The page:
A new "death map" compiled by researchers at the University of South Carolina shows that heat waves kill more Americans than any other type of natural disaster, despite the common perception that hurricanes and tornadoes are the most dangerous weather event.
Published in BioMed Central's International Journal of Health Geographics, the map dispels common misperceptions, and though the study doesn't deal explicitly with the threat of global warming, it is a reminder that the greatest danger of climate change comes not in the spread of disease or the possible strengthening of intense storms, but from the basic increase in temperature.
An August study found that heat waves will become more intense throughout the century due to global warming, and the U.S. Midwest is among the most vulnerable to dangerous heat. While the news reported about high temperatures and global warming typically focuses on the rising average temperatures, it's the temperature extremes that matter most. While the average temperature by 2100 might rise 5.4 degrees, the hottest of the hot days will be 14.4 degrees warmer.
According to the new research, the South is the most susceptible to all hazards, including floods and tornadoes, but the Great Plains is most threatened by heat and drought. In the mountain West, winter weather and flooding are the biggest killers.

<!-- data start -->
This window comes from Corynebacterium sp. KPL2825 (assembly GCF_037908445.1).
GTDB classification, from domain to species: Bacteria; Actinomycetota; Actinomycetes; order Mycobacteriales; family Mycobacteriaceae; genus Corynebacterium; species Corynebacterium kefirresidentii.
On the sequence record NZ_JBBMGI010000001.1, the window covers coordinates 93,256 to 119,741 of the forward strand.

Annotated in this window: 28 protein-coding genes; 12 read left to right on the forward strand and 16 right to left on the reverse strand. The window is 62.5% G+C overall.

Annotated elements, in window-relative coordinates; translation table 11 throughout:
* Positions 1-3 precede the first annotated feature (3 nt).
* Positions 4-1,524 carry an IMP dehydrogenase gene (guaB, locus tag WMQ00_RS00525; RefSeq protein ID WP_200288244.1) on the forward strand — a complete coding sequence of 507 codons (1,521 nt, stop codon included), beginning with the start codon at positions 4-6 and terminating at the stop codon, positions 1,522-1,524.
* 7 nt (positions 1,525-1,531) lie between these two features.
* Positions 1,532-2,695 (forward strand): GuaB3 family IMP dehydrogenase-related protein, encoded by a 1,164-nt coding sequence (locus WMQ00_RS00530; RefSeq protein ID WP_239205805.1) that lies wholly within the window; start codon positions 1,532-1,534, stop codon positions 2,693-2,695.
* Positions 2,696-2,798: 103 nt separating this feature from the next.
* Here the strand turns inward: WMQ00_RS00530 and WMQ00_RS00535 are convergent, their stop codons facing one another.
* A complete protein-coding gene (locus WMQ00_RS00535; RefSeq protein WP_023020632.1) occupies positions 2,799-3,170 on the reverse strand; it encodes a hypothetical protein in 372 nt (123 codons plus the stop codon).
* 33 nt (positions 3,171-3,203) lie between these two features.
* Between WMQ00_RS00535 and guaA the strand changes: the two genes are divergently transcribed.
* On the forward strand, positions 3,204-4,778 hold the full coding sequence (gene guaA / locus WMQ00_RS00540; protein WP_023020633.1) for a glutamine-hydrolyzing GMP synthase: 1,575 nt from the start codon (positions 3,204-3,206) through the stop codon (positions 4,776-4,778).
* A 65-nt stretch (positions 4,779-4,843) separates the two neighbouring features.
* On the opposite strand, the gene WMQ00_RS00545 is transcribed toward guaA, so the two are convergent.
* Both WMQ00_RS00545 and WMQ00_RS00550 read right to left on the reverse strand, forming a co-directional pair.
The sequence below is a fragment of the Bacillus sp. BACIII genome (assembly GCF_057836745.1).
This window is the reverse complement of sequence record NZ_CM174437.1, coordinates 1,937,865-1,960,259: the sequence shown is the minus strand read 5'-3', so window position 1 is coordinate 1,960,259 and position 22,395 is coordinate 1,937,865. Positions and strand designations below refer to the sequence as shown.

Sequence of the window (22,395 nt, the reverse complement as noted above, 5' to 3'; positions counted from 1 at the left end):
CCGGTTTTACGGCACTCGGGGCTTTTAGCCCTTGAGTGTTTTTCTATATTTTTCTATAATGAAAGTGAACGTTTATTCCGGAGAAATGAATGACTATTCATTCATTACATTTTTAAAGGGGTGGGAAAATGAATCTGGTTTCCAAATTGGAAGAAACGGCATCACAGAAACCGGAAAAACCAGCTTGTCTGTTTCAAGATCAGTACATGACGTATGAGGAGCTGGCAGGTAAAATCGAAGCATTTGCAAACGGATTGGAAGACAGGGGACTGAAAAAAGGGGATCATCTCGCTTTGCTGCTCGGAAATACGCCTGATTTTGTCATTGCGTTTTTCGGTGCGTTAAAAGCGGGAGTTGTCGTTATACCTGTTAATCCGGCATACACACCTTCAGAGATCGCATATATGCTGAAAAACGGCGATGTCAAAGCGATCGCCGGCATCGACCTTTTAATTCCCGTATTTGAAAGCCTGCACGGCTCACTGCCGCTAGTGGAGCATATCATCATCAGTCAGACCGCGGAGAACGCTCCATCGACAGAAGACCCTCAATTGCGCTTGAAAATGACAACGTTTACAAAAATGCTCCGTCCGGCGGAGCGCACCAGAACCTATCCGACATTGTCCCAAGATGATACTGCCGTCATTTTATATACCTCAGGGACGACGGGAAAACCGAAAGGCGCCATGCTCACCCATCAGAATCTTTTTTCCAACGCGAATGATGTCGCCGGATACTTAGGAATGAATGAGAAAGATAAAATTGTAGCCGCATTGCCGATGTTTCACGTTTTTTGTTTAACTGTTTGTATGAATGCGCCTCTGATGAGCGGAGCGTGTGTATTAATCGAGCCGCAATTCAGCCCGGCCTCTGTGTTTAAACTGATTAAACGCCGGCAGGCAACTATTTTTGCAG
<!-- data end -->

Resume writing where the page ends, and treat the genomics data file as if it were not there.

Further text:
Overall, heat and drought kills nearly 20% of all Americans who die because of a natural hazard, and another 19% die from severe summer weather. The next biggest killer is severe winter weather (18%).
Earthquakes, wildfires and hurricanes combined caused less than 5% of deaths.
Dozens died when a heat wave struck the U.S. in August 2007, tens of thousands died across Europe in 2003, and hundreds in Chicago alone in 1995.
Overall, according to the August study, 1,500 Americans die each year from excessive heat, whereas fewer than 200 die from all other natural disasters -- tornadoes, hurricanes, earthquakes and floods -- combined.
Heat waves also contribute to greater wildfire risk, and potential for prolonged and damaging droughts.
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